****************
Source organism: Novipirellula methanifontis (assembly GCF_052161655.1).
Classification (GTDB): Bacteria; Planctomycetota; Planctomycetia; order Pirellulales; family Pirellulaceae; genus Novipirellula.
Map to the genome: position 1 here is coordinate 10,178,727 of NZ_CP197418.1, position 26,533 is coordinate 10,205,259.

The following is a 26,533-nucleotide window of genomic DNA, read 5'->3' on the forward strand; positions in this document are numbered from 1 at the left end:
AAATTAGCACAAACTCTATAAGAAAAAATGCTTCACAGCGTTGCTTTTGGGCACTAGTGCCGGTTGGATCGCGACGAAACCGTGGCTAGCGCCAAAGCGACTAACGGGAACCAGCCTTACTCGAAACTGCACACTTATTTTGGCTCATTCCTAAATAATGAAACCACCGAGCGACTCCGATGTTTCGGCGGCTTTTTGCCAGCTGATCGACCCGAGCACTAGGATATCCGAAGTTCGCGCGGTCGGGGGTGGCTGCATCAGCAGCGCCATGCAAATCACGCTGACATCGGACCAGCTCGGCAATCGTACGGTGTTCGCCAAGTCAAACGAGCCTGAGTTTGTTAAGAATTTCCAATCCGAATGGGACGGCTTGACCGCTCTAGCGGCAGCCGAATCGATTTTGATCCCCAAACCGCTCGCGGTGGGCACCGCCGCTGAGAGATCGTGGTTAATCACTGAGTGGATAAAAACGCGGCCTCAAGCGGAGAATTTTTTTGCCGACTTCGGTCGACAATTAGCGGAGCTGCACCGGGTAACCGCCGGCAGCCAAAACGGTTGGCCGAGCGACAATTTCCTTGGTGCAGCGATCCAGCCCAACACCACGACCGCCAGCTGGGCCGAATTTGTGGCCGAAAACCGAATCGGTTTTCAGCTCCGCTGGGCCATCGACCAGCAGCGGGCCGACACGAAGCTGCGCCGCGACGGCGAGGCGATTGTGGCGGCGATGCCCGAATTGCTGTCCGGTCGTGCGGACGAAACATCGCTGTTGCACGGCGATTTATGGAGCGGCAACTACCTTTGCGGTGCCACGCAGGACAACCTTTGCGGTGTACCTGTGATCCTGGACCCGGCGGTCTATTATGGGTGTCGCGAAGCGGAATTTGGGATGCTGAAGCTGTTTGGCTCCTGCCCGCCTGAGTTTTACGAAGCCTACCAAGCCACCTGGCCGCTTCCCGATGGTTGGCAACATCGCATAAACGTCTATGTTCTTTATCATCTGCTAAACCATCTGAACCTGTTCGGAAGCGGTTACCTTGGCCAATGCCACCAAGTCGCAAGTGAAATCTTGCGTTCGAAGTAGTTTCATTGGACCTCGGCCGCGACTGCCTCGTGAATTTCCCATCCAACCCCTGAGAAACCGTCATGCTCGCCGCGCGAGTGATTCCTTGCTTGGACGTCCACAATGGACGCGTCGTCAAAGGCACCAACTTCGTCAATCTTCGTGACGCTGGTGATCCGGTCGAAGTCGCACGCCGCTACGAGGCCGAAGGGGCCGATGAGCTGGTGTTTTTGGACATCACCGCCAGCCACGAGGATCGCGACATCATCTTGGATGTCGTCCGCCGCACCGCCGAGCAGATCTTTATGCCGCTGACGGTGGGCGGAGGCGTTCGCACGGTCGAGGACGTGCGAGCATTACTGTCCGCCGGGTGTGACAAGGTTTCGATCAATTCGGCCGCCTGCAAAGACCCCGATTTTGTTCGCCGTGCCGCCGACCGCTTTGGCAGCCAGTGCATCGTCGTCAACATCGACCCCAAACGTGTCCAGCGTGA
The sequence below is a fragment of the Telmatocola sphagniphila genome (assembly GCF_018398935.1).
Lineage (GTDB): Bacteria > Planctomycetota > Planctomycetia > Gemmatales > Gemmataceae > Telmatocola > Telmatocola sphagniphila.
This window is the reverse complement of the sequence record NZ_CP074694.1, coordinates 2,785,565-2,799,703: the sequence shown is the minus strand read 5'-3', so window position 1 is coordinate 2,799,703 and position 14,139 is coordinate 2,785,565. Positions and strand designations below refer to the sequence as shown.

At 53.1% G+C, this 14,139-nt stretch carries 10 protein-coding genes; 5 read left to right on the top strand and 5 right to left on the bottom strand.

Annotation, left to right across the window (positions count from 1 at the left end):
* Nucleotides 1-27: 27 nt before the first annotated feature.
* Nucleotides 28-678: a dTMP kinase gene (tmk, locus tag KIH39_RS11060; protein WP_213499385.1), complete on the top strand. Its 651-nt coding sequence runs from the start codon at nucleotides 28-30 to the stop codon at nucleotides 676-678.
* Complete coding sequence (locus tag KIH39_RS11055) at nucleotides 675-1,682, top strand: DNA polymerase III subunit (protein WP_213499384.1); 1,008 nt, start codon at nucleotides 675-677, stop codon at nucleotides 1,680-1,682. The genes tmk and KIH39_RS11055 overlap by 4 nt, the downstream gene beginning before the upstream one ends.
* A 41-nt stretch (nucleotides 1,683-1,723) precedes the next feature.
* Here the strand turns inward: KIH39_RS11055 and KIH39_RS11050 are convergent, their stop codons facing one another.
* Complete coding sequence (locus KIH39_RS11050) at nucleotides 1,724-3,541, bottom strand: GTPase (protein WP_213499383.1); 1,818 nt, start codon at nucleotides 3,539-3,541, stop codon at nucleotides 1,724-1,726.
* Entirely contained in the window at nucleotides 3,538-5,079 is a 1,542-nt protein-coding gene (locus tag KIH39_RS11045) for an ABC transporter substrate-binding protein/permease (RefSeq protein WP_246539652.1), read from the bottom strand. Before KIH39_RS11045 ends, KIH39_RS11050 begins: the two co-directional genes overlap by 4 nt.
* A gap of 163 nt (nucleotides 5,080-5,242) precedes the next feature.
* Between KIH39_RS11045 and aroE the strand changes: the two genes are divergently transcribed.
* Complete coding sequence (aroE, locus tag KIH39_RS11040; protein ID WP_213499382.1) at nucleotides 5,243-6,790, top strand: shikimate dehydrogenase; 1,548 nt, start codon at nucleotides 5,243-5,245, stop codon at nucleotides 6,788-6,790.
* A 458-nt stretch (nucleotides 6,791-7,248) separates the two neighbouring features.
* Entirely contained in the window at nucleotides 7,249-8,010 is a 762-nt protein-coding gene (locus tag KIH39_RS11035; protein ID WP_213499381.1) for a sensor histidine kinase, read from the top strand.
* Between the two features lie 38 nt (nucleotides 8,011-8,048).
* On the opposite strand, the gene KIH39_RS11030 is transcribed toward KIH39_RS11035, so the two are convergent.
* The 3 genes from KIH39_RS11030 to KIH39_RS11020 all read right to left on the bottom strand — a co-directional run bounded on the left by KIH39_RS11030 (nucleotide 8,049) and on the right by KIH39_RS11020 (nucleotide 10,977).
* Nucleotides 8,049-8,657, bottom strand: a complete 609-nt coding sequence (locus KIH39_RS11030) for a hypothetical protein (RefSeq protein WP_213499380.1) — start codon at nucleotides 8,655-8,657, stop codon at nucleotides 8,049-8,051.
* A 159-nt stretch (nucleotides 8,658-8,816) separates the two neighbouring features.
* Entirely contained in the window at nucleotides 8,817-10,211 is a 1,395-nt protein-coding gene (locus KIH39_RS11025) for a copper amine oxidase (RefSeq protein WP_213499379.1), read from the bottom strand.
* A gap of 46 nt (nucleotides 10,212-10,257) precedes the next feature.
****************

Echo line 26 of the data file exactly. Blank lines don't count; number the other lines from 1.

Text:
* Nucleotides 8,049-8,657, bottom strand: a complete 609-nt coding sequence (locus KIH39_RS11030) for a hypothetical protein (RefSeq protein WP_213499380.1) — start codon at nucleotides 8,655-8,657, stop codon at nucleotides 8,049-8,051.